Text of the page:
We started our day by walking to the San Francisquito Creek bed close to our house, which is totally dry this time of year. Paul Heiple of Acterra led a lively discussion of the creek. He taught us things like where the creek water comes from, what affects the erosion of the creek bank, what happens when the creek floods, what kinds of rocks we find there, and what kinds of plants we find there.
After Paul’s talk, the kids foraged and climbed the banks a bit, then they collected rocks for painting, and we went back to my yard (Camp Yale headquarters). There, some kids painted rocks, while others played in our back yard or built a Slotwood house in the front.
It was a fun day that flowed very well. The kids who didn’t know any others at the camp yesterday, when we started, got much more comfortable today. Three hours passed very quickly. The kids could really get used to this (in a good way…). Perhaps we could switch off between multiple parents and do this for most of the summer. Hmmm… Continue reading
[Note: For the second consecutive year, I'm running a neighborhood summer camp at my house on Yale Road in Menlo Park, CA. Below are notes from our first day.]
Fellow Yale Roader and magician Hugh McDonald mesmerized us with his magic tricks, and he taught the kids a few, too. I got a great testimonial from a mom this evening: “My kids had a great time at Camp Yale today. Donny in particular is just raving about it. He loved Hugh. He is practicing his magic act with the coin to show his dad tonight ( I already saw it!!).”
Before and after Hugh’s show, the 12 attendees, ages 2-1/2 to 8, engaged in some wild free play. They built a Slotwood house, played street hockey, jumped on the trampoline, played a chase game, and played some sort of family-based role-playing game.
Many of the kids knew our yard and each other very well before coming today, so they hit the ground running. A couple of others didn’t know the other kids very well at first, so they started tentatively, but by the end of the day, they were feeling a lot more comfortable. Continue reading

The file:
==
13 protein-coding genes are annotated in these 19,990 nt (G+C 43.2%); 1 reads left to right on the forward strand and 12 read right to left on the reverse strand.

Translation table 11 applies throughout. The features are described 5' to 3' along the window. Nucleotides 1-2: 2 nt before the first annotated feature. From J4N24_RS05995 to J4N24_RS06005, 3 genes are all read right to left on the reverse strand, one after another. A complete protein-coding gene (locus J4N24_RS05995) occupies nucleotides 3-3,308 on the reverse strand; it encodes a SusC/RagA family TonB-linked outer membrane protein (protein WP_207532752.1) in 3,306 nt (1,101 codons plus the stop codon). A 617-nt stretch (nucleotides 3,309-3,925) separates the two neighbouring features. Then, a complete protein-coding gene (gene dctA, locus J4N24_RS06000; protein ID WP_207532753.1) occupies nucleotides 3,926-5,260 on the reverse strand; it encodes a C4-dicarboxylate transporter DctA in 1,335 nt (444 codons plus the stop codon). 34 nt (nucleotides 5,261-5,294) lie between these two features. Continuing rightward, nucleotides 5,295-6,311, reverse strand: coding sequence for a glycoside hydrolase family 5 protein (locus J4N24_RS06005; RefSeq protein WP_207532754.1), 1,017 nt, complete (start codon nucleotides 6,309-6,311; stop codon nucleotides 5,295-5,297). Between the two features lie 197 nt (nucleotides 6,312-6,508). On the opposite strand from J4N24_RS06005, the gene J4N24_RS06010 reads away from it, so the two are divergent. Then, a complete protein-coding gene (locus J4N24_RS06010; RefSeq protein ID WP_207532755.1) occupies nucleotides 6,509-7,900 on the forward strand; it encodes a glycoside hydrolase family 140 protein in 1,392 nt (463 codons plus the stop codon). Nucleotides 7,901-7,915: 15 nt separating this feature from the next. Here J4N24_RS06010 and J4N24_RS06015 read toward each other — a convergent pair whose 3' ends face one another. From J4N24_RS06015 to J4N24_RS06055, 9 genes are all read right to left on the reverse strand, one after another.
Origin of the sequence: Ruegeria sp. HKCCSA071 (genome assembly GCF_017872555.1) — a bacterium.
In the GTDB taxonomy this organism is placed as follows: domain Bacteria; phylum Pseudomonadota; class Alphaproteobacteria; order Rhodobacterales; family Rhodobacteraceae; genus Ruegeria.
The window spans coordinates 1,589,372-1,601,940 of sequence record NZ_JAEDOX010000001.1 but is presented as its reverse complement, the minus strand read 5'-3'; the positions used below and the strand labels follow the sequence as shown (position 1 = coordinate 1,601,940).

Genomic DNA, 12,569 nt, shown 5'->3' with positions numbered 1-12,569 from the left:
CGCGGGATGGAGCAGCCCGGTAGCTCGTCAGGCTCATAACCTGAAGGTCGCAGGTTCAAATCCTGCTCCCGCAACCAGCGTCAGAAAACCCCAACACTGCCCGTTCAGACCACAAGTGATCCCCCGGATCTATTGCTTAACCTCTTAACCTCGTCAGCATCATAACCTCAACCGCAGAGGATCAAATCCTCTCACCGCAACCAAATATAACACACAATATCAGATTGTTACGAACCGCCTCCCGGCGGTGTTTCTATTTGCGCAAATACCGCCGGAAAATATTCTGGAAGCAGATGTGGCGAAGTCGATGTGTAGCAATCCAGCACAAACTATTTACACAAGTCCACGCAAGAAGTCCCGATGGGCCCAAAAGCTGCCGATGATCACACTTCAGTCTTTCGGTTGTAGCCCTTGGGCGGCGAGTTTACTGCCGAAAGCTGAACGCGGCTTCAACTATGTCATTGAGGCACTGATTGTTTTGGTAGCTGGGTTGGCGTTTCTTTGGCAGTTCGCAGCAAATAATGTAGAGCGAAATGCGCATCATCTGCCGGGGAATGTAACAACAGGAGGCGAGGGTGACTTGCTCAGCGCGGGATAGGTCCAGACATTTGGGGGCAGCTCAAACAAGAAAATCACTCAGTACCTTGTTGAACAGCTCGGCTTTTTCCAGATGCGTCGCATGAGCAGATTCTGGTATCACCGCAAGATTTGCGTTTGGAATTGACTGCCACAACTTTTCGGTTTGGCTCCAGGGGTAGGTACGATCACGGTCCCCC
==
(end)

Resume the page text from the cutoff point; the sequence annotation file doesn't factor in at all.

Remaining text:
I’ve written previously about how I had been planning to remake my front yard into a “front yard family room,” to become a neighborhood hangout – a sort of outdoor suburban version of “Cheers.” Well, we finished it this spring and have been enjoying it all summer, so it’s time I wrote about it, both what we created, and how successful it’s been.
In this article, I’ll give an overview of the features we created here. In future articles, I’ll describe some of these features in more depth and discuss our progress in making it into a real neighborhood hangout. I’ll also write about our back yard renovation and how we’re trying to open it up to neighborhood kids to make it a hangout.
I tried to take a completely fresh perspective on our front yard design. Front yards, by and large, are not designed for people to use. Certainly, they have features like walkways and driveways to move people and cars in and out, but architects and builders hardly ever think about people actually passing time there. When I started to think about what kids and adults could do with our front yard, I quickly realized how much wasted space we have in front yards in America. Continue reading